On 28 March 2019, GYLA held a presentation of the study "Urgent Issues of Domestic Violence and Violence against Women".
With reference to specific examples, the study evaluates the effectiveness of the State’s response to domestic violence, domestic crimes and violence against women. For the purposes of the research, GYLA studied and analyzed the response of law enforcement agencies, approaches of the Prosecutor’s Office and the court and the services offered by the State to victims of violence and perpetrators.
The State has taken a range of steps to improve the response to the above offences, but there are still a number of shortcomings and challenges. The study looks at both the problems existing in practice and legislative shortcomings.
As a result of the observations, the following key findings have been identified:
- The interviews with victim survivors of violence have proved that violence is often caused by the desire of the perpetrator to control the victim’s behavior, actions of the victim not approved by the abuser and the subordinate and stereotypical roles existing in the family;
- The analysis of the cases handled by GYLA shows that when both parties involved in a family conflict claim that they have been subjected to violence, the police find it challenging to identify the victim. In such cases, a restraining order was issued against the abuser as well as the victim, which indicates the police having difficulty in diffenentiaion of the abuser and the victim;
- The interviews with the MIA officials have illustrated that provision of an effective response by law enforcement agencies is a challenge when the victim refrains from providing information about violence and / or expresses a negative attitude towards the initiation of an investigation;
- The interviews have indicated that proactive measures were not implemented by law enforcers to monitor the implementation of restrictive and protective orders. The identification of any violation of the terms of restrictive and protective orders was largely dependent upon the victim's initiative. In 2018, MIA introduced the mechanism for monitoring the orders, however, despite GYLA’s multiple requests, we were not provided with the information about the performance of the mechanism.
- Among 102 judgments examined in 2017, the Prosecutor's Office identified gender discrimination motivation only in 2 cases (2%). As regards the year of 2018, the prosecution identified the discriminatory ground in 3 cases (2%) out of 131 court decisions examined. The court in none of the cases accepted the argument of the prosecutor regarding the commission of crime under discriminatory ground;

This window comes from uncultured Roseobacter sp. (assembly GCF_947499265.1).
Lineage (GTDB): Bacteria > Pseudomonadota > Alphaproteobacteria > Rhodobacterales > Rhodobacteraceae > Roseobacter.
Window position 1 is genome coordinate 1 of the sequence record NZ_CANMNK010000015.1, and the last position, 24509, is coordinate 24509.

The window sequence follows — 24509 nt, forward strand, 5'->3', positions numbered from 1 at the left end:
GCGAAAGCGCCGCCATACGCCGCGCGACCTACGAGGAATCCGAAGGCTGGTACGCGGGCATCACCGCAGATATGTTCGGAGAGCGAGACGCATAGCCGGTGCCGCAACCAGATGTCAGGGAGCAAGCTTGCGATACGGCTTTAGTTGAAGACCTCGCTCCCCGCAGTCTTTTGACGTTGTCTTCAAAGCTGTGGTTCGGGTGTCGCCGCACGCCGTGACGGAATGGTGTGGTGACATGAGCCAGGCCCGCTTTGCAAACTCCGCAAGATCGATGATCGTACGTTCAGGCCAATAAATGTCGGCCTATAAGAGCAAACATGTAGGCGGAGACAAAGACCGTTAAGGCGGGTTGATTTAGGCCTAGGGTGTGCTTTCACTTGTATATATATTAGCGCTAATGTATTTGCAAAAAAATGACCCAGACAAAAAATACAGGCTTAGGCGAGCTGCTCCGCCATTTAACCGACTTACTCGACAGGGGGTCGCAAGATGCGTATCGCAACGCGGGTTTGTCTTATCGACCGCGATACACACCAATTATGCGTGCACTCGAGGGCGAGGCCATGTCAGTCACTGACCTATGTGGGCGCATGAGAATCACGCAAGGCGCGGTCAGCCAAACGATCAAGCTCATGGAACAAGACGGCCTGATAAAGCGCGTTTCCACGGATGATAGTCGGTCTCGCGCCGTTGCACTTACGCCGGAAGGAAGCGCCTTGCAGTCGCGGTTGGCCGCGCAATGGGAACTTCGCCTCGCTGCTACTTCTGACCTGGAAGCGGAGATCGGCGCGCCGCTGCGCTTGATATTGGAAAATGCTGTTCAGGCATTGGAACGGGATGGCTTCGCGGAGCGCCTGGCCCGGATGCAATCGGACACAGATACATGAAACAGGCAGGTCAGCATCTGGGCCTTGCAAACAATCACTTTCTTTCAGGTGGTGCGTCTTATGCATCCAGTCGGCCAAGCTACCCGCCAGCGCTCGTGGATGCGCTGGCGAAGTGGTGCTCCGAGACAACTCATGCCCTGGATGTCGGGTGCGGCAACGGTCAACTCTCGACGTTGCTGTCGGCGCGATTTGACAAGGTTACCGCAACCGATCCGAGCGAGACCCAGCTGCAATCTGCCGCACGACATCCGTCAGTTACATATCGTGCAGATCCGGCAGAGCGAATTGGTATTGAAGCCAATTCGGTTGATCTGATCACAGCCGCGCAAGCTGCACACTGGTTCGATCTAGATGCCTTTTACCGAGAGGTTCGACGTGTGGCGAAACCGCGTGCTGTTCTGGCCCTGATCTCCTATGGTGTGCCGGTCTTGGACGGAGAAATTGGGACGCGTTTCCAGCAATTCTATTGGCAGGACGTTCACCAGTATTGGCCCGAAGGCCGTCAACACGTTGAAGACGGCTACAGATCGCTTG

- The analysis of court judgments has proved that court judgments are often pronounced against physical violence into cases of domestic crimes. It must be positively assessed that compared to the previous year, in 2018, the statistics of the response to psychological violence has increased, but the identification and effective investigation of such cases is still a challenge;
- The study of the court judgments has shown that in 2018, the policy of the Prosecutor's Office was further toughened in terms of demanding preventive measures. In particular, the examination of the judgments rendered in 2017 has shown that the Prosecutor’s Office requested bail in 12 (22%) out of 54 cases, and in 2018, the Prosecutor's Office motioned for bail only in 4 (5%) cases out of 77;
- The interviews and public information have proved that victims of violence usually face the obstacles when they apply for the shelter. In some cases, victims have to go to other cities to obtain shelter, because there are not sufficient places in their cities. In certain cases, victims cannot change their place of residence, even temporarily, due to their employment and / or minor children;
The study was carried out by GYLA with the financial support of the United States Agency for International Development (USAID) through the project "Promoting Rule of Law in Georgia" (PROLoG), implemented by the East-West Management Institute (EWMI).